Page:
40 minutes | Dance, Solo | PG
When I was first assigned to review raw footage, the first thing I did was look up “contemporary dance” on Wikipedia and then desperately searched Youtube for “contemporary dance examples” — I figured a basic education couldn’t hurt. Then Friday night rolled around, I took my seat in the middle-centre, and immediately had to throw out any preconceived notions about what I was about to see.
raw footage is a dance production composed of three solo performances created and performed by Cathy Kyle-Fenton, along with Mary Catherine Jack and Nicola Henry, all three of whom teach dance at The School of Dance in Ottawa.
Cathy Kyle-Fenton opened the performance and it was immediately clear why she called this raw footage. Studio Léonard-Beaulne is a small venue – capacity is only 65 seats – but any bigger, and I don’t think raw footage could work. The sound of Kyle-Fenton’s feet swishing against the floor to the slow measured breathing against the backdrop of a guitar-plucking soundtrack that sounded like how a summer breeze feels, setting the table for a performance that was raw, honest, and wide open to interpretation.
The second act, titled “The Pink Lady”, features Mary Catherine Jack in a tight-fitting evening gown, portraying a woman fighting against the forces of time and the inevitability of fading beauty. Her confident sexuality — amplified by her intense eye contact with the audience as she thrust her hips and slid her body atop and across a table and chair — devolves into panic as her “face, tits, thighs, and ass” aren’t where they should be anymore.
Described as a desire to surround oneself with life-giving light, “…to the light”, the third and last act has candles vaguely arranged like the stars of the constellation Pleiades. The stage light fades in and Nicola Henry appears: young, beautiful, sombre and full of grace — like the moon in a field of stars on a pitch black night, as the music, slightly glitchy and disjointed, pounds on like a beating heart as Henry absorbs all the light around her, and everything fades to black.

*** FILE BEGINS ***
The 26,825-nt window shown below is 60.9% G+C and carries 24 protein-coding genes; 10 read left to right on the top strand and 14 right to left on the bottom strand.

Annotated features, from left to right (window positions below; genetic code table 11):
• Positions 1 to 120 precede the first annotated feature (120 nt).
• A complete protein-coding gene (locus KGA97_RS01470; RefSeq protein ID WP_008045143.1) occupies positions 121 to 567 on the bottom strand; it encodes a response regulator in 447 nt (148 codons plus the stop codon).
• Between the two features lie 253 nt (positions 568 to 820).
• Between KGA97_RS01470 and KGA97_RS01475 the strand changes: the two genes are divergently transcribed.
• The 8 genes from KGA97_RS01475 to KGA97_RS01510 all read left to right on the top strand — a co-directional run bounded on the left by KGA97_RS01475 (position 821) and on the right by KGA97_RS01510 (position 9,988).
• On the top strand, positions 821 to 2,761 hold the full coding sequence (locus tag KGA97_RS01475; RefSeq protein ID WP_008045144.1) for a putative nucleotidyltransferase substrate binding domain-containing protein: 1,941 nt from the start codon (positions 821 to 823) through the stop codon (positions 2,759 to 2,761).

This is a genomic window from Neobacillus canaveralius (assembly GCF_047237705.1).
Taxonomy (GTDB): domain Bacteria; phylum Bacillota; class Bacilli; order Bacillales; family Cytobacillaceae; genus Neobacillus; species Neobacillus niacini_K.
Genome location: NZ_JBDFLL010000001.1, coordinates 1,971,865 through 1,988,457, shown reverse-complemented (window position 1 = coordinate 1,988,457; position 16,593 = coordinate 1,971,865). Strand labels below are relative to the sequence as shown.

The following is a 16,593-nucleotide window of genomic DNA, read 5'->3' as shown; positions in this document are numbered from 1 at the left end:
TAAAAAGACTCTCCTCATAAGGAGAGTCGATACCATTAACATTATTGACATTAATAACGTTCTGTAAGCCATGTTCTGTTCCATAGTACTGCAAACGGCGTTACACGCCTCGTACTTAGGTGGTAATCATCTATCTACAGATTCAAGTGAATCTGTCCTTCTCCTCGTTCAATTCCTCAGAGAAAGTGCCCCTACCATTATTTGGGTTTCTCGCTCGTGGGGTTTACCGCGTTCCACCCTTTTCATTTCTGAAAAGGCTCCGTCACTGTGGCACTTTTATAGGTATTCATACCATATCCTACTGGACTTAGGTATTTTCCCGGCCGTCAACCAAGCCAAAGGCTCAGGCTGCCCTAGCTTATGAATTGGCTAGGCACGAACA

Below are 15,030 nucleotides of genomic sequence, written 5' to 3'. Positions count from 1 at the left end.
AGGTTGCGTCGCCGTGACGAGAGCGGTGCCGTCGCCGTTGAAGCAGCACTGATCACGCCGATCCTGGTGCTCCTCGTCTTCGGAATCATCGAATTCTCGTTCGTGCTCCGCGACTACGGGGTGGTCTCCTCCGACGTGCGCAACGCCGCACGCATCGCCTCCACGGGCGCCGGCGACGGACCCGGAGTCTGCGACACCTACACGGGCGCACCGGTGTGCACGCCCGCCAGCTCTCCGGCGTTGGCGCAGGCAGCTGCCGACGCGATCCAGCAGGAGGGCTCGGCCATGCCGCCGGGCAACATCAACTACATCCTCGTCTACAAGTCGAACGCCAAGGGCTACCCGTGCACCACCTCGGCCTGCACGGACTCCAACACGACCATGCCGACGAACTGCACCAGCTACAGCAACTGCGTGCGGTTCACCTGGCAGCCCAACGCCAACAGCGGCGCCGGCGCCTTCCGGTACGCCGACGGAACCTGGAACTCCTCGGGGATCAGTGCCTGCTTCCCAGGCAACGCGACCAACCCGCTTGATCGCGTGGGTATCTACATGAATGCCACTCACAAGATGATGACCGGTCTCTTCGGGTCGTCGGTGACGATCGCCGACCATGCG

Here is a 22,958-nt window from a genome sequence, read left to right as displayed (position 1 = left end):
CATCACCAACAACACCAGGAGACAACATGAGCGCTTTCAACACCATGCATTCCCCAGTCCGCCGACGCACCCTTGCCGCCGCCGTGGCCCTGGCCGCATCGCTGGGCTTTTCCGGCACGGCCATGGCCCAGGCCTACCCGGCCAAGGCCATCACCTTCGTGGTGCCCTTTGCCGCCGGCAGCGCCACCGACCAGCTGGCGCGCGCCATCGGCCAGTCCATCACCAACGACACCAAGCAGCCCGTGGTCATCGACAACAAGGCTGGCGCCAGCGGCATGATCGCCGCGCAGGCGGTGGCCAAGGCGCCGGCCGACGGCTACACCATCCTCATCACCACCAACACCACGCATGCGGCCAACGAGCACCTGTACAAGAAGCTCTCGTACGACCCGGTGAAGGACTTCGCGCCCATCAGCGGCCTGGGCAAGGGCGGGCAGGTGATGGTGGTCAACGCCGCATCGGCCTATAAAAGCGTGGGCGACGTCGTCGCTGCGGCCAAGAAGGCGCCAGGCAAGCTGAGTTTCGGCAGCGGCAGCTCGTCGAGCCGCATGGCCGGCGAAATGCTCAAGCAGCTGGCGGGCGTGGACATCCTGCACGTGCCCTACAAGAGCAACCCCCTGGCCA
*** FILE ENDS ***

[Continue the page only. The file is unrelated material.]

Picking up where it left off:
raw footage is an honest, experimental, and minimalist work-in-progress. At times, the narrative felt a little muddled and ambiguous – but as an exercise in interpretive dance, this was probably intentional. With minimal props and excellent lighting work, the dancers were always the focus — captivating in their movement and challenging me to understand their stories. At times, the music felt a little out of place, but not enough to detract from the intensely personal performances. This is the kind of show for audiences that want to feel challenged — and if you’re looking for something straightforward, this is not for you.
raw footage is playing at Studio Léonard Beaulne on the Univeristy of Ottawa campus (135 Séraphin-Marion Private) on Saturday, June 18 – 5:00pm; Sunday, June 19 –7:00pm; Tuesday, June 21 – 7:30pm; Friday, June 24 – 5:30pm; Saturday, June 25 –3:00pm. Tickets are $12.)